Review: The Zero Hour


ITD The Zero Hour

Take this production as a revelation. If ever ambiguity is invited to dismantle the concrete, then the theatre company, Imitating the Dog will pioneer a work such as The Zero Hour to enthrall contemporary audiences into grappling with previously sure concepts of history and memory. Opening its national tour last Wednesday at Live at LICA, the multi-media show promised a great spectacle which was very nearly achieved to perfection.

Very few would have comprehensively understood the narrative in its entirety after the seamless jolts of scenes presented different versions of the lives of three couples ‘framed’ within a single historical event from the second world war. Better yet, there was the pervasive entity in the form of the Chinese lecturer and film director frequently interrupting the scenes by shouting “cut!” prompting the actors’ transition into the next version of the scene, all of which is captured on camera linked to simultaneous projection on screen. As pictured, the film and the theatrical performance are in synch, both of which fight over the viewer’s attention. Hovering over this realm is the magnificently haunting soundtrack by Jeremy Peyton Jones featuring all the elements of a remarkable cinematography friendly force. This is the show in a snapshot and remains like this throughout which on the aesthetic level is a viewing that struggles to develop after the first twenty minutes, as reported by some audience members. The audio-visual techniques deployed to provide the ‘frame’ for the narratives functioned as a meta-context for interpretation which proved its vital purpose to this theatrical challenge.

In a post-show discussion with Andrew Quick, who wrote and directed the show with Pete Brooks, he revealed the shows premise is to catch the actors within what is called ‘the machine’, whether it be the script, the narrative or the audio-visual techniques. He explains that “we wanted to explore how many narratives can be built from one single historical event” after introducing the original intention of setting the story in a train right at the beginning of this impressive two-year project. Critics ought to be sensitive to what ‘the machine’ meant not only to the spectators but to the artists who were unashamedly committed to the meticulous writing. Theatre craft really did take the usually larger proportion of the spotlight away from the actors this time and distributed it to the technicians, directors and designers to achieve what I thought to be a smoothly paced action pushed to its very limit of speed which the actors also recognised as the reason as to why they “did not do what actors are usually allowed to do” and that is to develop one single dramatic journey. With that in mind, their performances were excellently sustained and coped with the demands of the script which somewhat reflected of the human capacity to adapt in such extreme situations.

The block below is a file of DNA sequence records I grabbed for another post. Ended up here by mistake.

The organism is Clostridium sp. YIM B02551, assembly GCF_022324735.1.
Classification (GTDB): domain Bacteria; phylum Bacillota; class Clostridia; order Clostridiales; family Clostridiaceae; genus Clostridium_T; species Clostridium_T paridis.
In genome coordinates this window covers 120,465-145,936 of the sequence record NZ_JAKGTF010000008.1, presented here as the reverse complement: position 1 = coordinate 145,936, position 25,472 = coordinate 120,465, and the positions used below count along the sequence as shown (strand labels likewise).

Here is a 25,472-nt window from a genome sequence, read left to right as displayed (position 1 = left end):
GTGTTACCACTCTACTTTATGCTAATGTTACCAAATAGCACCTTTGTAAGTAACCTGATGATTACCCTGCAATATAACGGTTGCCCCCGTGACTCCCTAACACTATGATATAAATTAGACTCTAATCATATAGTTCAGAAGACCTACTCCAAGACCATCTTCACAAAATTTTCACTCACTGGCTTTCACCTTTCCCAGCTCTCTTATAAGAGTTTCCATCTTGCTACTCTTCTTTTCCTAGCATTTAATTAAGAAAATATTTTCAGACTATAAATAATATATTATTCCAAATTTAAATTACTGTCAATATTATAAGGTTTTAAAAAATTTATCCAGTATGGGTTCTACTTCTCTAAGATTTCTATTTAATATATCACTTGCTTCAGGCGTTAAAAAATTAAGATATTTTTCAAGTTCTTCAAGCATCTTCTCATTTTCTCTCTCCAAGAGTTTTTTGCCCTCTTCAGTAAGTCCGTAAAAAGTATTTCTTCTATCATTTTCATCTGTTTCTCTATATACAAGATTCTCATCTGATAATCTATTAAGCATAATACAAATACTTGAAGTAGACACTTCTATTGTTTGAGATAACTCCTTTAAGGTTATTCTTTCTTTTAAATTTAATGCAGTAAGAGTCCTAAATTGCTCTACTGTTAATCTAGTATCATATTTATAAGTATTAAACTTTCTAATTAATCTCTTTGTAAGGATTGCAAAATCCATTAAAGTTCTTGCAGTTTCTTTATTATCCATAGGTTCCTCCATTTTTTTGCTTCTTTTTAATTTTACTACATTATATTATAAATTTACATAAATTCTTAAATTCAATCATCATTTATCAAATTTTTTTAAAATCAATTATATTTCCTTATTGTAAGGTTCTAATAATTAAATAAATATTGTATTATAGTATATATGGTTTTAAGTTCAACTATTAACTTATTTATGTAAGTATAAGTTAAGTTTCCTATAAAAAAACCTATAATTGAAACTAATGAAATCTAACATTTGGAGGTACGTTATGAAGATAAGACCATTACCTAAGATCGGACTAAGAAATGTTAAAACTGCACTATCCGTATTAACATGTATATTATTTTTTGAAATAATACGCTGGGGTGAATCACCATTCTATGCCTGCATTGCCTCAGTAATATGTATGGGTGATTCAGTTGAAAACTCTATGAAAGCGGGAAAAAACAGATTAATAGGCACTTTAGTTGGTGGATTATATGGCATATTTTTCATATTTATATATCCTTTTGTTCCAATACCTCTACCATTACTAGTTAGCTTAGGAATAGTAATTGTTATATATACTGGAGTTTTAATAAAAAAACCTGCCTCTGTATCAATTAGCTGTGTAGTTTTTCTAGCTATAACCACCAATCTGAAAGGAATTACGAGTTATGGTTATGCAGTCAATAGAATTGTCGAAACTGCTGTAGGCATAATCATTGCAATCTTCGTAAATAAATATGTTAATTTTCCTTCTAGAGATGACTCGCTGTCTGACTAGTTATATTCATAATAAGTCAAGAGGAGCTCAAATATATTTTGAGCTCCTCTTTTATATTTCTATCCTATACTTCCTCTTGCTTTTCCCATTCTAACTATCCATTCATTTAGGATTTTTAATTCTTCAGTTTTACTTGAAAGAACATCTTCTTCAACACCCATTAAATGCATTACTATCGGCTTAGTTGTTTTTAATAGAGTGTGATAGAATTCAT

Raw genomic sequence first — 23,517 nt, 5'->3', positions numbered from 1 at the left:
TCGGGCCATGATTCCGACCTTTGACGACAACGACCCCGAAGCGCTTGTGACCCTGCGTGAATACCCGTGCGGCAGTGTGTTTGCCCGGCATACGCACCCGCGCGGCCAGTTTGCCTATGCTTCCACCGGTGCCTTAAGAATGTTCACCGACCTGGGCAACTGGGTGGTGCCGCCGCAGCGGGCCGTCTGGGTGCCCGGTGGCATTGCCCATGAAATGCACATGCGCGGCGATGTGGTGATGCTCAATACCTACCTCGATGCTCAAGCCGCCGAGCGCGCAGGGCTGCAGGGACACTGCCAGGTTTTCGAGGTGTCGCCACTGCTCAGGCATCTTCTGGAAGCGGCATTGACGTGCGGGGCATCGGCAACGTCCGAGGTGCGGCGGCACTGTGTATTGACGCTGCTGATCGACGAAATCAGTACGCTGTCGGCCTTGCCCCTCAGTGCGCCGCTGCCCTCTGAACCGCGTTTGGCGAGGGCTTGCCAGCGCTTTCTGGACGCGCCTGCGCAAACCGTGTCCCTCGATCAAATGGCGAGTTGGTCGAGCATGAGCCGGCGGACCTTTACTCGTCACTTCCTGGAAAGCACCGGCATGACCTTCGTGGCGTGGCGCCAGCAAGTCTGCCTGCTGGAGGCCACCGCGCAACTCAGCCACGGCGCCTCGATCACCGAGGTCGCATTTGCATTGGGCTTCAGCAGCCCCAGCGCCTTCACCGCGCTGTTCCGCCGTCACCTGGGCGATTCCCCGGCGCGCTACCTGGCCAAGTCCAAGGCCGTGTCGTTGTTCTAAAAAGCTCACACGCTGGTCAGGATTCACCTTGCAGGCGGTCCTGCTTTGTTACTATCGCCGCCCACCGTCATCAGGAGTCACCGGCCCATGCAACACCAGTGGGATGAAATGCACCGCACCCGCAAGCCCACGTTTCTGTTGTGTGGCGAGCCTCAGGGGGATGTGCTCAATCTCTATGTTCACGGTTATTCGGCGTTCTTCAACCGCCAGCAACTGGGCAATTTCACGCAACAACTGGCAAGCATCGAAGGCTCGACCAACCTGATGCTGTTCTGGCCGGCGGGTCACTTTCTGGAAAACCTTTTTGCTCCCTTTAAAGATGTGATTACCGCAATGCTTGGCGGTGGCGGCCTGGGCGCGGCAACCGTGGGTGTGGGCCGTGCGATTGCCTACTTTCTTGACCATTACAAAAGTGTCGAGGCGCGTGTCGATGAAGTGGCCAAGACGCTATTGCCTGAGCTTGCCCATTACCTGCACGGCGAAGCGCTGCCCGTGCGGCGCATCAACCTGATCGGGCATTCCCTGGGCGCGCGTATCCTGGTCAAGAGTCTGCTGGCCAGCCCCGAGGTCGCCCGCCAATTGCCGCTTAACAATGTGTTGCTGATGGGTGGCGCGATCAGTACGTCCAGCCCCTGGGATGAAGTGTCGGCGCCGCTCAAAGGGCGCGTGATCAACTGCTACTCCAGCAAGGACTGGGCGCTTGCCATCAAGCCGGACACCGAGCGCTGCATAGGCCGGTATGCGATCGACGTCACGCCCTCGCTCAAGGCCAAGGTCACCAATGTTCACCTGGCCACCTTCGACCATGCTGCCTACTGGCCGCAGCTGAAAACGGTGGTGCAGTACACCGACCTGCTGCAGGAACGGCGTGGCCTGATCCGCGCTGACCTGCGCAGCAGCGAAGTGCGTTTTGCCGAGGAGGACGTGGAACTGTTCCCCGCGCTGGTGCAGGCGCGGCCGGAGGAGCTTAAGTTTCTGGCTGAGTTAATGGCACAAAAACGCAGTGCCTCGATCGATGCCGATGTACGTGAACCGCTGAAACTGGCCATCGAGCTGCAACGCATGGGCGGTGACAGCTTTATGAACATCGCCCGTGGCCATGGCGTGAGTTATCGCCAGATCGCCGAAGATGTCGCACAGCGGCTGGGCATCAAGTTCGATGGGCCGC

Rarely does a piece of theatre instigate deep thought through the originality of the convergence of the mimetic and the synthetic which refers back to the philosophy of art and philosophy itself as the search for the truth. Reality is the concern of film and theatre which The Zero Hour paradoxically relates and negates by having the actors wear microphones, which otherwise would not be seen in film. Furthermore are the moments in which the invisible wall cracked between the realities of filming and of performing upon the moment when the actors shift their gaze from the present in reaction to the director’s cuts. Memory is recurrent in all art forms especially when riddled with themes of violence and history such as the case here where the core genre is the murder mystery. Dramatic tension served to be the voice of collective sub-consciousness which allowed the observers of the artificial scenes to absorb the frequent whims of ideology in rebranded phrases with which we are already familiar. Were the Russians over sentimental? Are the British too polite? And the Germans calculating? Finally, are we close to discovering the true purpose of history?

What strikes me about reviewing the Zero Hour is that from now on, if any other work could inspire such an intellectual impact, then they must be doing something worth watching, for it cannot be emphasised enough that no amount of description can equate to the experience of watching this performance. I must address my concern that this new form of film and theatre obtain a term, thus allow me to coin the word ‘cineathrical’ to refer to the future works of whomever might attempt at Imitating the Dog.

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